Blindness and sight are powerful themes in Degas’s letters, and his preoccupation with conserving his vision for his art, against the demands of reading and writing, is a constant refrain. (In the early 1890s he also asserted, to the contrary, that “differences in vision are of no importance. One sees as one wishes to see and it is this falseness that constitutes art.”) Cold weather, the damp, and fog were bad for his eyes; by the early 1880s he complained that he needed a magnifying glass to read. He insisted that his correspondents write more legibly and in January 1892 ordered his sister Thérèse “to adopt a new manner of writing, forming round letters with one of those pens cut with a square tip, using very black ink, not putting tails on your letters, and spacing the words far apart.” His housekeeper, Zoé Closier, a former schoolteacher, read aloud to him everything that did not need to be kept in confidence, and beginning in 1892, Degas’s lunches were accompanied by Zoé reading the latest vitriol from Édouard Drumont’s La Libre Parole, a virulent anti-Semitic daily.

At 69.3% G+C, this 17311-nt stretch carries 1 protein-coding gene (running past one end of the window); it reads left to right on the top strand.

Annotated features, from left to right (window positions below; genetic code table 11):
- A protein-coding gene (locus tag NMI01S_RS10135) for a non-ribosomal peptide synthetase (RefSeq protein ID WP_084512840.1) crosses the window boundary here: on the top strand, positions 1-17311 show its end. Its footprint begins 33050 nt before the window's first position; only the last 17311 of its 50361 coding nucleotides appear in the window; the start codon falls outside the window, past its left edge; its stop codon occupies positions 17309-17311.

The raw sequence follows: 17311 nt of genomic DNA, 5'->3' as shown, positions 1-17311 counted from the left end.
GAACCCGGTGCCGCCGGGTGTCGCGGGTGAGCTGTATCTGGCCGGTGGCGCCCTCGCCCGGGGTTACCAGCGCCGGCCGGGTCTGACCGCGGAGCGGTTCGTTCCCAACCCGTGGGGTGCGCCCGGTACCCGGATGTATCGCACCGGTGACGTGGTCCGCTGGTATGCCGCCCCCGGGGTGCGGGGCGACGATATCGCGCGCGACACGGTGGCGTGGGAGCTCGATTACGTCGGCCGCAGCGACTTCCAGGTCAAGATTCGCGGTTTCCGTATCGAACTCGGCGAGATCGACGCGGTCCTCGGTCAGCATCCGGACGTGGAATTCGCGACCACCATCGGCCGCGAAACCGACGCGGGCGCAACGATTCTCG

Degas’s letters of the 1870s reveal him to be a determined adversary of the official art establishment, notably its control of the annual Salon with its prizes, awards, and acquisitions. He had large ambitions for his art and unrealistic expectations of financial success. He was attentive to the careers of more fashionable realists such as Tissot and Alfred Stevens, noting with some envy that the former earned the equivalent of 95,000 francs in 1872. Extending his stay in New Orleans so that he could complete A Cotton Office in New Orleans—one of his early masterpieces—he boasted to Tissot in February 1873 that the English dealers Thomas Agnew and Sons, with whom he had no association whatever, would be able to find wealthy cotton-mill owners in Manchester for such pictures. Degas’s expectation that they might command Tissot’s prices of £900—the equivalent of 22,500 francs—is so unrealistic as to appear slightly unhinged.3 Five years later, thanks to his friendship with prominent figures in the community, A Cotton Office in New Orleans was acquired by the Musée des Beaux-Arts de Pau for 2,000 francs: a considerable reduction from Degas’s asking price of 5,000 francs. Thanking the curator in March 1878, Degas wrote, “I must confess that this is the first time that a Museum honors me in this way, and that such official recognition both surprises and flatters me to a considerable degree.”